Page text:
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Scalable and Effective Polyhedral Auto-transformation Without using Integer Linear Programming
Series: Ph.D (Engg.) Thesis Defence - ON-LINE
Speaker: Mr. Aravind Acharya Ph.D Student Dept. of CSA IISc
Date/Time: Aug 28 09:00:00
Location: On Google Meet
Faculty Advisor: Prof. Uday Kumar Reddy B
In recent years, polyhedral auto-transformation frameworks have gained significant interest in general-purpose compilation, because of their ability to find and compose complex loop transformations that extract high performance from modern architectures. These frameworks automatically find loop transformations that either enhance locality, parallelism and minimize latency or a combination of these. Recently, focus has also shifting on developing intermediate representations, like MLIR, where complex loop transformations and data-layout optimizations can be incorporated efficiently in a single common infrastructure.
Polyhedral auto-transformation frameworks typically rely on complex Integer Linear Programming (ILP) formulations to find affine loop transformations. However, construction and solving these ILP problems is time consuming which increases compilation time significantly. Secondly, loop fusion heuristics in these auto-transformation frameworks are ad hoc, and modeling loop fusion efficiently would further degrade compilation time.
In this thesis, we first relax the ILP formulation in the Pluto algorithm. We show that even though LP relaxation reduces the time complexity of the problem, it does not reduce the compilation time significantly because of the complex construction of constraints. We also observe that due to relaxation, sub-optimal loop transformations that result in significant performance degradation may be obtained. Hence, we propose a new polyhedral auto-transformation framework, called Pluto-lp-dfp, that finds efficient affine loop transformations quickly, while relying on Plutos cost function. The framework decouples auto-transformation into three components: (1) loop fusion and permutation (2) loop scaling and shifting and (3) loop skewing components. In each phase, we solve a Linear Programming (LP) formulation instead of an ILP, thereby resulting in a polynomial time affine transformation algorithm. We propose a data structure, called fusion conflict graph, that allows us to model loop fusion to work in tandem with loop permutations, loop scaling and loop shifting transformations. We describe three greedy fusion heuristics, namely, max-fuse, typed-fuse and hybrid-fuse, of which, the hybrid-fuse and typed-fuse models incorporate parallelism preserving fusion heuristic without significant compilation time overhead. We also provide a characterization of time-iterated stencils that have tile-wise concurrent start and employ a different fusion heuristic in such programs. In our experiments, we demonstrate that Pluto-lp-dfp framework not only finds loop transformations quickly, resulting in significant improvements in compilation time, but also outperforms state-of-the-art polyhedral auto-parallelizers in terms of execution time of the transformed program. We observe that Pluto-lp-dfp is faster than PoCC and Pluto by a geomean factor of 461x and 2.2x in terms of compilation time. On larger NAS benchmarks, Pluto-lp-dfp was faster than Pluto by 246x. PoCC failed to find a transformation in a reasonable amount of time in these cases. In terms of execution time, the hybrid-fuse variant in Pluto-lp-dfp outperforms PoCC by a geomean factor 1.8x, with over 3x improvements in some cases. We also observe that Pluto-lp-dfp is faster than an improved version of Pluto by a factor of 7%, with a maximum performance improvement of 2x.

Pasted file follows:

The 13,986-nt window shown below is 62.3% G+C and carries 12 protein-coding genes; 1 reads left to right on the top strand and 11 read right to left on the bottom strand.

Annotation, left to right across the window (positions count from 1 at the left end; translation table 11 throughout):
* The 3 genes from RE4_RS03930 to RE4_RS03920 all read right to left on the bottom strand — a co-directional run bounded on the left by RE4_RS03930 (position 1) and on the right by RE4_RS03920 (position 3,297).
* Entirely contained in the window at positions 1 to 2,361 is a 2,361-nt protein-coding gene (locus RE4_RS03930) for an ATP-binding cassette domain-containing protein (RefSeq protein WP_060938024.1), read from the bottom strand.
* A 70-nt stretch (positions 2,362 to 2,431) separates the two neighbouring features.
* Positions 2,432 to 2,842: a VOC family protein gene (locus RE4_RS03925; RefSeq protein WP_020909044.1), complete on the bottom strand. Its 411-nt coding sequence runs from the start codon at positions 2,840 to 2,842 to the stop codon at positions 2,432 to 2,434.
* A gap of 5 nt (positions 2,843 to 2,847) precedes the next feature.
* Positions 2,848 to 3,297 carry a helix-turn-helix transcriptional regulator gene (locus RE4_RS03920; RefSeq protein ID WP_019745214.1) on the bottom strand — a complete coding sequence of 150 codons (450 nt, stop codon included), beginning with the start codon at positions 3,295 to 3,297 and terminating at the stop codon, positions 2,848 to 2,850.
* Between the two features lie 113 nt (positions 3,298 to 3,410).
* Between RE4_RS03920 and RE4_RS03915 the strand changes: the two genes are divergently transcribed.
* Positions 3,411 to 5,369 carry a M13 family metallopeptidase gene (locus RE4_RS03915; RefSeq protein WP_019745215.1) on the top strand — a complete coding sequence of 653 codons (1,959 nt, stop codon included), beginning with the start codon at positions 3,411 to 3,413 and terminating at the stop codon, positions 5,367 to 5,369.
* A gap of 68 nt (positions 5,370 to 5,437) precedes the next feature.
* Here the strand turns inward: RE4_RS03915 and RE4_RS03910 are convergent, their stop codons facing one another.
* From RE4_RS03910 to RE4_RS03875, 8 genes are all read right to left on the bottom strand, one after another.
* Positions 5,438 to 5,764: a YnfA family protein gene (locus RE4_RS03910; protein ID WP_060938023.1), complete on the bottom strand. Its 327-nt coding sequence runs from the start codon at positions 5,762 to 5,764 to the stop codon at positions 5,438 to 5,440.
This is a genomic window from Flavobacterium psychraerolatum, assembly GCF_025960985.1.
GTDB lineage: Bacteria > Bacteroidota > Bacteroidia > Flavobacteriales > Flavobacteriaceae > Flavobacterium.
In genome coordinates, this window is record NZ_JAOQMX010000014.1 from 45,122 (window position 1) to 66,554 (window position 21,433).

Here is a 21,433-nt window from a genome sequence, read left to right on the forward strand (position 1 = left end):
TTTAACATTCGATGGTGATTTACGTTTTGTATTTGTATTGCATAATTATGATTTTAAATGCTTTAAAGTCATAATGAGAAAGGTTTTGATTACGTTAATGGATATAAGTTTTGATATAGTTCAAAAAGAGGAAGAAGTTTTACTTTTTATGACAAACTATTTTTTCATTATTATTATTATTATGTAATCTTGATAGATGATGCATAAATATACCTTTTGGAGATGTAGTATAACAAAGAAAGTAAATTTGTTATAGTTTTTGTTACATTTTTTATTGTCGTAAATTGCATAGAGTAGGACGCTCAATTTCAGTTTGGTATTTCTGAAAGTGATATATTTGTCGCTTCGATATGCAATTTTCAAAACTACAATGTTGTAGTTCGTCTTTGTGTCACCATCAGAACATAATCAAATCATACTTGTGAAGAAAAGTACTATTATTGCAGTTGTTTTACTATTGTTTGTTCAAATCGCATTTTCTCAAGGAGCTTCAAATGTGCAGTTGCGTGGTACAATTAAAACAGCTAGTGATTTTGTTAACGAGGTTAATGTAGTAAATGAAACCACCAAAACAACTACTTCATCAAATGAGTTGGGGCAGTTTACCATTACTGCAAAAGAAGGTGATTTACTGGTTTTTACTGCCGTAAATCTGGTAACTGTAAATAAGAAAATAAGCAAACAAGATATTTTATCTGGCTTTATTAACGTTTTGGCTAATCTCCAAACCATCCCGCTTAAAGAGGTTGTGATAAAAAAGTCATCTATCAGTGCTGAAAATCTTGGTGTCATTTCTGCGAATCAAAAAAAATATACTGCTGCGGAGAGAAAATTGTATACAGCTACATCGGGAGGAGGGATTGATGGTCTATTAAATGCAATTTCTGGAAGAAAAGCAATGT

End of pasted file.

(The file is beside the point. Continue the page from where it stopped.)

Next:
Link to join online on Google Meet: https://meet.google.com/ioe-tjuw-ijo
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Aravind Acharya submitted his PhD thesis under the supervision of Prof. Uday Kumar Reddy B at the Dept of CSA. He obtained his Masters degree from the same department. Prior to that, he obtained his BE in Computer Science from Sri Jayachamarajendra College of Engineering (SJCE), Mysore. He is current a post-doctoral researcher at NVIDIA, Redmond, USA. His research interests are in the development of optimizing compliers and domain-specific languages for high performance.